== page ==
Cloud providers and proponents argue that the security of cloud-based services is probably at least as good as relying on a traditional local area network, if not far better. They also argue that the backup of cloud-based services is more automatic and reliable.
For many businesses, the most compelling reason to consider cloud-based technology is cost. Cloud-based services are typically competitively priced and substantially lessen, if not almost eliminate, expensive hardware and IT services.
The Legal Jungle. As compelling as the technical case for cloud computing services appears to be, the legal minefields are many. By way of full disclosure, I do not claim to be an expert on the many statutes that may apply to those considering cloud computing solutions. I know enough to say, however, that Congress (and some states) have adopted what is literally a crazy-quilt of statutes that potentially create substantial exposure and liabilities for users. Many of these statutes are designed to protect customers or clients from the disclosure or theft (for example, from hackers) of personal information.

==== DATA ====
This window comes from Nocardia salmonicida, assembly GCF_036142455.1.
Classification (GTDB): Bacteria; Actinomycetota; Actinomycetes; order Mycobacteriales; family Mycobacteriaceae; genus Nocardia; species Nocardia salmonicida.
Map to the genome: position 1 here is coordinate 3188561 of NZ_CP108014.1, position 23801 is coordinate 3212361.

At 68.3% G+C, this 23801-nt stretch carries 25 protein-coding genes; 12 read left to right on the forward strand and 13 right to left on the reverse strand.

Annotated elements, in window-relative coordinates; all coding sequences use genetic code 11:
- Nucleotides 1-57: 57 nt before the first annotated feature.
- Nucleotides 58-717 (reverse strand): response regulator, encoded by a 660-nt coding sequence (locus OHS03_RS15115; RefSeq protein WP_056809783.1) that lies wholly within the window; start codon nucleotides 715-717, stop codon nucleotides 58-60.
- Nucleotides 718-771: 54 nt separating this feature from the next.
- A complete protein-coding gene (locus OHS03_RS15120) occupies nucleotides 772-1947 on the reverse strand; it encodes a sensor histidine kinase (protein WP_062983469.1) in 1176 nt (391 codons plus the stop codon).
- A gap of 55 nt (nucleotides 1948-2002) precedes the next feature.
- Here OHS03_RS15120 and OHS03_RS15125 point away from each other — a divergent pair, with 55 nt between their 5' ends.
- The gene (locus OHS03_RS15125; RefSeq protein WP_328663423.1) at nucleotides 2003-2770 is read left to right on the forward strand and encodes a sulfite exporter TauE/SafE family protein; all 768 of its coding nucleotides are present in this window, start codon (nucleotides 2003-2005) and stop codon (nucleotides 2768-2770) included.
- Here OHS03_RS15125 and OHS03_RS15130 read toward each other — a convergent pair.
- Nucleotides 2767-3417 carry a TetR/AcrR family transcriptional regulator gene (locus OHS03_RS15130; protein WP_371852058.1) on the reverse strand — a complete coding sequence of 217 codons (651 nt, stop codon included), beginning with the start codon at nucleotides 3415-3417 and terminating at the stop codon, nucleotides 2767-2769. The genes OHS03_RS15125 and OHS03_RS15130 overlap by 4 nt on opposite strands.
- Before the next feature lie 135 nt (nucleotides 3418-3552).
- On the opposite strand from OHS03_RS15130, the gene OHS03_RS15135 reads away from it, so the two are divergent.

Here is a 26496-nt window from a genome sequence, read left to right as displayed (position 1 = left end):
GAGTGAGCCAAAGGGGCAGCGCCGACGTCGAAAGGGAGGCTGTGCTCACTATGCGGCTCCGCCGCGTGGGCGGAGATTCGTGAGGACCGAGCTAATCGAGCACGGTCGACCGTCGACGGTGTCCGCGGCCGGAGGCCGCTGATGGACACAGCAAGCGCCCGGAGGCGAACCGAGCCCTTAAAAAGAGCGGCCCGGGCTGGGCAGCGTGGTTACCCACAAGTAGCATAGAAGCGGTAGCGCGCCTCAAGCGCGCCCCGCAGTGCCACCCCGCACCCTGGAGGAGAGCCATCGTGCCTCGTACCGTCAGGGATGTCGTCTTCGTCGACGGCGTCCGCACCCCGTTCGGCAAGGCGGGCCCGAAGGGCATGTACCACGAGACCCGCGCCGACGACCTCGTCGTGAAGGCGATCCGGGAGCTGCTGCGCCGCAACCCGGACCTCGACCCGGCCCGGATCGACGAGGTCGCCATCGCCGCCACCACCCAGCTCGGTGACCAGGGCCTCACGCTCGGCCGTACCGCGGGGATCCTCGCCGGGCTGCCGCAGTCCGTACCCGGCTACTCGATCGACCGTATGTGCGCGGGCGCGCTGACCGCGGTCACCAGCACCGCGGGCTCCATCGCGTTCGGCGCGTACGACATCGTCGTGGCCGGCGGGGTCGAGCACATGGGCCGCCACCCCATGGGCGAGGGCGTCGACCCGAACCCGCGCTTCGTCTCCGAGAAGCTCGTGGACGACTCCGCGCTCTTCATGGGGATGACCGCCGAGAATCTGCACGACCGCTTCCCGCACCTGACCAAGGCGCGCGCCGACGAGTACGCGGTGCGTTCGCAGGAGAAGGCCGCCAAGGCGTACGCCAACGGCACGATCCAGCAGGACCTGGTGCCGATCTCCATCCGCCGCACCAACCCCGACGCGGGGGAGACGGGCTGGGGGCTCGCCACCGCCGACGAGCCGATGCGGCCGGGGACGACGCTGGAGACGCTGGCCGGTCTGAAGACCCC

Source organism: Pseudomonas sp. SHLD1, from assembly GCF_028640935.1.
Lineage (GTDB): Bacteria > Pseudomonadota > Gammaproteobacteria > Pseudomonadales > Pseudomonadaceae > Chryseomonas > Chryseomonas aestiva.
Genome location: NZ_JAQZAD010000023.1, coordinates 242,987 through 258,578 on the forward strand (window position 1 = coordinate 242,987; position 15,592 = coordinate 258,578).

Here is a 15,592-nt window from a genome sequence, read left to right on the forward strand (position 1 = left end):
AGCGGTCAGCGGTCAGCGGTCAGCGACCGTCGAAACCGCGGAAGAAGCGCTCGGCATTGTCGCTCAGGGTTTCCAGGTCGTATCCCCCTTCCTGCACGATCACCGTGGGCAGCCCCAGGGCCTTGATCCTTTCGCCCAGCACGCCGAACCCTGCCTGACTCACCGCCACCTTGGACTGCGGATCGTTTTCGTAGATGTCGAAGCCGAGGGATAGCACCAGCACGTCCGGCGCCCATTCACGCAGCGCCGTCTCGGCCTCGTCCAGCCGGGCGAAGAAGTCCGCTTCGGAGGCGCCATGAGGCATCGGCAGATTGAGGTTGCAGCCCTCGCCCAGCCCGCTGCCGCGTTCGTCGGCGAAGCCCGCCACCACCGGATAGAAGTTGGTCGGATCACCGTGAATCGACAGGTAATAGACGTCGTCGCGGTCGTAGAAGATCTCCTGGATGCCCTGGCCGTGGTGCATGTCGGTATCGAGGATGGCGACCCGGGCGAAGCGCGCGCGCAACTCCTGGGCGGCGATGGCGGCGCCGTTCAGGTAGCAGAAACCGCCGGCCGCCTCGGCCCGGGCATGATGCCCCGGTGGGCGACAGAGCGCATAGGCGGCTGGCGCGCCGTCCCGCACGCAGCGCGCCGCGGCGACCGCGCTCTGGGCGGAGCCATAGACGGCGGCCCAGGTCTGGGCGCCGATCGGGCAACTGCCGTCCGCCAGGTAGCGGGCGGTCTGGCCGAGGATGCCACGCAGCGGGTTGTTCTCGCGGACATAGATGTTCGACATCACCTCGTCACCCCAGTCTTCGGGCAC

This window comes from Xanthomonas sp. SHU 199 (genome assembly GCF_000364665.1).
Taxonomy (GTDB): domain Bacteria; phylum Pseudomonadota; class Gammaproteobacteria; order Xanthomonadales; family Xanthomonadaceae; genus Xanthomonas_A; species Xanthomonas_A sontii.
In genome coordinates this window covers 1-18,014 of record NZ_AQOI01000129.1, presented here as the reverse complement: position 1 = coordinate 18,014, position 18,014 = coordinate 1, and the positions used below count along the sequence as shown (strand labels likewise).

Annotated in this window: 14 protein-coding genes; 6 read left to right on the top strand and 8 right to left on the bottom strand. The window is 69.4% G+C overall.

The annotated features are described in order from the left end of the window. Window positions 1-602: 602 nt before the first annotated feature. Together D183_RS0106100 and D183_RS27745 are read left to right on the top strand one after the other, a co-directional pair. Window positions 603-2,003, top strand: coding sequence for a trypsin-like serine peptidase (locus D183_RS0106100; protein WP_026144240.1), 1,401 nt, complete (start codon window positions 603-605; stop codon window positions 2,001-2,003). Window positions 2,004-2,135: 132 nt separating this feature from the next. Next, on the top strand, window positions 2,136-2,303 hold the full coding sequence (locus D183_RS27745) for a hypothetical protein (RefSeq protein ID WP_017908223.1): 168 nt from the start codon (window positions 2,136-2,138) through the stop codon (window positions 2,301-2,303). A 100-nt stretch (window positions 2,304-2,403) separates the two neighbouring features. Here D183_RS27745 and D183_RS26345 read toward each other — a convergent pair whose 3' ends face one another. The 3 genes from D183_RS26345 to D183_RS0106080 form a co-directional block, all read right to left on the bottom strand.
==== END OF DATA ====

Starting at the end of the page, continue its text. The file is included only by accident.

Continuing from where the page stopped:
Once again, good legislative intentions have created an uncoordinated nightmare of regulatory compliance. However, with the cloud, it does not stop at our border. Cloud providers may maintain server farms in other countries, potentially bringing international regulatory systems into issue. Questions are certain to arise over which country (or state) has jurisdiction over legal issues.